Ex:

    1. 2 systems with the same specs, OS, and installed software (except as noted)
    2. System 1 has RVS 2010 installed with System Safe "always on" and Virus Guard active
    3. System 3 has a traditional security line up (simple for this example) of a top tier AV/AS, software firewall, and a supplemental on-demand scanner of some type.
    4. Both encounter a new "zero-day" malware that is unknown to any installed AV or AS

    Lets further assume both computer become infected. For the system in #2, the malware will persist until the scanners are updated to detect AND remove the infection whereas #1 with RVS virtualization always on will be clean after the computer is restarted regardless of whether the user even suspects an infection.

    Mike
     
  5. cyberdiva

    cyberdiva Registered Member

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    But wouldn't this be true for system #1 even if the Virus Scan were not on? The beauty of RVS virtualization is that whatever bad stuff gets onto the computer while Returnil's System Safe is active will be flushed upon reboot, yes?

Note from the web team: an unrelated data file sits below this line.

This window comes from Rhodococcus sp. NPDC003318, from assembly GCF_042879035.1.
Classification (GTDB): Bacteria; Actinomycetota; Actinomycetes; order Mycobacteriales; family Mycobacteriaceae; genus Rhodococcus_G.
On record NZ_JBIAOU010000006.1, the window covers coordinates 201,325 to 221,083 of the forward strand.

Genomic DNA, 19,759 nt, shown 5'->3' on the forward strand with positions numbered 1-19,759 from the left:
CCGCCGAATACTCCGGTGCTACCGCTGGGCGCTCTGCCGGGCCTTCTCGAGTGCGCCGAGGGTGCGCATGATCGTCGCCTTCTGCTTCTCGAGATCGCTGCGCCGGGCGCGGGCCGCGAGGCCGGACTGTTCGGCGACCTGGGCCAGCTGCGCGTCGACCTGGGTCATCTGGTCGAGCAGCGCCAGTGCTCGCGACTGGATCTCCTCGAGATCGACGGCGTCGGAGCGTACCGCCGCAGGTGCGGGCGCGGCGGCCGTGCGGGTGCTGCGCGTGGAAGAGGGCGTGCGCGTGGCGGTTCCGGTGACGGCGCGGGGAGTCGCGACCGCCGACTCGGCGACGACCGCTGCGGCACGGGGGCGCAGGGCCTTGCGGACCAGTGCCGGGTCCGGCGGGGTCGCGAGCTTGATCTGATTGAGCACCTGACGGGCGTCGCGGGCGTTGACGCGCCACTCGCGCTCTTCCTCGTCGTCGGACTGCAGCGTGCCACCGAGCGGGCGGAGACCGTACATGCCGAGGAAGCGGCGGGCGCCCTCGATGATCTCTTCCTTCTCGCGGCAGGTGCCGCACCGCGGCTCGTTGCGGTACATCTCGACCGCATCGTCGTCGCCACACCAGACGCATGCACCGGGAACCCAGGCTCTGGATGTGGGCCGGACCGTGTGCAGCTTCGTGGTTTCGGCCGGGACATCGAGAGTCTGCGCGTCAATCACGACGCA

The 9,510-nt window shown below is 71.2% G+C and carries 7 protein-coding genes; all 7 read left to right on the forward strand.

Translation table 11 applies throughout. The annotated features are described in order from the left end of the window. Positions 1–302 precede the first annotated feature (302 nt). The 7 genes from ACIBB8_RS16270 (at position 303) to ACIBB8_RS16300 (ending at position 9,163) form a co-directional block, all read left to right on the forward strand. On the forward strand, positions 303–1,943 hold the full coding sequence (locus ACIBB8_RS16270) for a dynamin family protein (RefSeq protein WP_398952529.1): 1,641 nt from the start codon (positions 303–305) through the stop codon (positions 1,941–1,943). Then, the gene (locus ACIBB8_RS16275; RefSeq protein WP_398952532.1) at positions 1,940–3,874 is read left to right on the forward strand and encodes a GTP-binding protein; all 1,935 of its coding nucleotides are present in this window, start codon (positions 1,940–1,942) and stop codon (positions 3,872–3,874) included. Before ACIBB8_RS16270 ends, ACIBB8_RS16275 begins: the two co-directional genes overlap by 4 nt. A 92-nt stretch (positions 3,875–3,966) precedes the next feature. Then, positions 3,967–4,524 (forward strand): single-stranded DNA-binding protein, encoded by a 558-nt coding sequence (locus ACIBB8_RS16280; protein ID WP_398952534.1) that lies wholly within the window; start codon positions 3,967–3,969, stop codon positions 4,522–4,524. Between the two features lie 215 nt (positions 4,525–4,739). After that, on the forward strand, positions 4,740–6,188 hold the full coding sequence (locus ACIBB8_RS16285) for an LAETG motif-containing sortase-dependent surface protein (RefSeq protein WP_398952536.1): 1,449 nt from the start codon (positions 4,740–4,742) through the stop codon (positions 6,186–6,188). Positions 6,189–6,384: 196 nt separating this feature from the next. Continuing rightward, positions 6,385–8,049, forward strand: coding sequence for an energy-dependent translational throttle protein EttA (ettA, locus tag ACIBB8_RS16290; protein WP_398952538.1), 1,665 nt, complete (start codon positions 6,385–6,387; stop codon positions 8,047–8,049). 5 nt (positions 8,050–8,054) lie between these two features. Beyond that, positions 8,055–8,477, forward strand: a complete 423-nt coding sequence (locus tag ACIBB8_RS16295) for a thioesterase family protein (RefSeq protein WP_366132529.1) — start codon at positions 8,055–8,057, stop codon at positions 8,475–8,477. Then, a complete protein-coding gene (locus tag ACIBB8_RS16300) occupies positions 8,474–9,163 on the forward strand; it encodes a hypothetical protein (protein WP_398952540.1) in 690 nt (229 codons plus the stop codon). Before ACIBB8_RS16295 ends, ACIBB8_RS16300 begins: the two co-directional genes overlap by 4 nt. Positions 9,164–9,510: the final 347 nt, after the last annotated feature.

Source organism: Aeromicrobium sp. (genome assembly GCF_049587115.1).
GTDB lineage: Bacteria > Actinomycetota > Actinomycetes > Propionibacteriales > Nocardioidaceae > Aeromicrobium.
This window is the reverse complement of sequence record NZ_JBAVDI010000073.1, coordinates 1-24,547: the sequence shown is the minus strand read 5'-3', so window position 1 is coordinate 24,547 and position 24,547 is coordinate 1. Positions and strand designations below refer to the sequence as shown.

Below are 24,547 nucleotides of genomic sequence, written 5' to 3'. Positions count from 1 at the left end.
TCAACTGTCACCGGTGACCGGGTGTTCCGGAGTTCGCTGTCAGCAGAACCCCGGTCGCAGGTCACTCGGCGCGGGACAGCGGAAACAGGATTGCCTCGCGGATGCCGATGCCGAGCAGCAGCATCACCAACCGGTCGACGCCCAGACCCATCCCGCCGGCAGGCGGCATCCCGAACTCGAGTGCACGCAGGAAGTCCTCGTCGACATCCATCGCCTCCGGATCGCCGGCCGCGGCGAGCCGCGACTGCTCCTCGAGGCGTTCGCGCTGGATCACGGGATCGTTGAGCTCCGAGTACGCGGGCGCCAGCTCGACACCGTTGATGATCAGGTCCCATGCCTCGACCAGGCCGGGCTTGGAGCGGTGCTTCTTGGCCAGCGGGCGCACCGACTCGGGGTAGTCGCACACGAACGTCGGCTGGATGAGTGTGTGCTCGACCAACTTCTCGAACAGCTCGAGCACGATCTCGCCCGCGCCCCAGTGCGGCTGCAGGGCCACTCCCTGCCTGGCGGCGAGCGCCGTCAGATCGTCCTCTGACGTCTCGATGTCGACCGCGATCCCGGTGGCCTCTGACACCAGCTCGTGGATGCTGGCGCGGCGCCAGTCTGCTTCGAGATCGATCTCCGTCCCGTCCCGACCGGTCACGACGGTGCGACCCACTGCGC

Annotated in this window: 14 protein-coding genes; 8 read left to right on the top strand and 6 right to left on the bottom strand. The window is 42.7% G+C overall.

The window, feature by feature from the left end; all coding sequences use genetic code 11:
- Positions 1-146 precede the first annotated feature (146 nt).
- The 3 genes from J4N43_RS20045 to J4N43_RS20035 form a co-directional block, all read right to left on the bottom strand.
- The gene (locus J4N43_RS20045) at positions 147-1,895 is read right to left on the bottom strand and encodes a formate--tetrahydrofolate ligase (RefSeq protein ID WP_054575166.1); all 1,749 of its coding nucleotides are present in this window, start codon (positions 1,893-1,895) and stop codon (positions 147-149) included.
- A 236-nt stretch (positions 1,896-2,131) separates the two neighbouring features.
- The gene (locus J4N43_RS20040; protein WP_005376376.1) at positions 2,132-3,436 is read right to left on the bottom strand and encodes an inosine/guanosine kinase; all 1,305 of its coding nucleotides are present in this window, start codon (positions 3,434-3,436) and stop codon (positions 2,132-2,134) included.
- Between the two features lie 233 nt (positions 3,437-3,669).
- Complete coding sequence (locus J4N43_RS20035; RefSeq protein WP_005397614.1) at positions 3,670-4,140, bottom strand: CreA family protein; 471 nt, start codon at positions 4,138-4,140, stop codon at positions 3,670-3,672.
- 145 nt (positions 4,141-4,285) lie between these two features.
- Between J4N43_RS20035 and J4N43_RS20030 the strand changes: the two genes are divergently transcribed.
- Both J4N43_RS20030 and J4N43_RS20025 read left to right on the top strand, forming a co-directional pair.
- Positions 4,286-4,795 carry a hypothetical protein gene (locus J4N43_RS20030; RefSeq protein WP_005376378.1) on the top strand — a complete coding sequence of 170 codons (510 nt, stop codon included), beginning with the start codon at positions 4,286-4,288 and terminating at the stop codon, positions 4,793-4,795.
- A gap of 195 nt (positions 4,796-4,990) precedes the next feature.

6. Coldmoon

    Coldmoon Returnil Moderator

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    In ~99.9% of the cases, yes. There is however a small subset of families that were designed to circumvent virtualization. In the past, when a new example was discovered, a new RVS would be released that was hardened against it. This becomes impractical in the long run.

    With this said, it is also important to remember that ISR (Instant System Recovery) can only do three things:

    1. Drop all changes
    2. Save some changes
    3. Save all changes

    It cannot distinguish between what is good, bad, or indeterminate. Further, ISR cannot stop the activation of malicious content. This means that while the real system is kept clean, you may have an infection that is undetected while working in the virtual environment. The RVS VG is there to provide a means to warn the user that the malware is present, thus reducing the time to removal of said malware.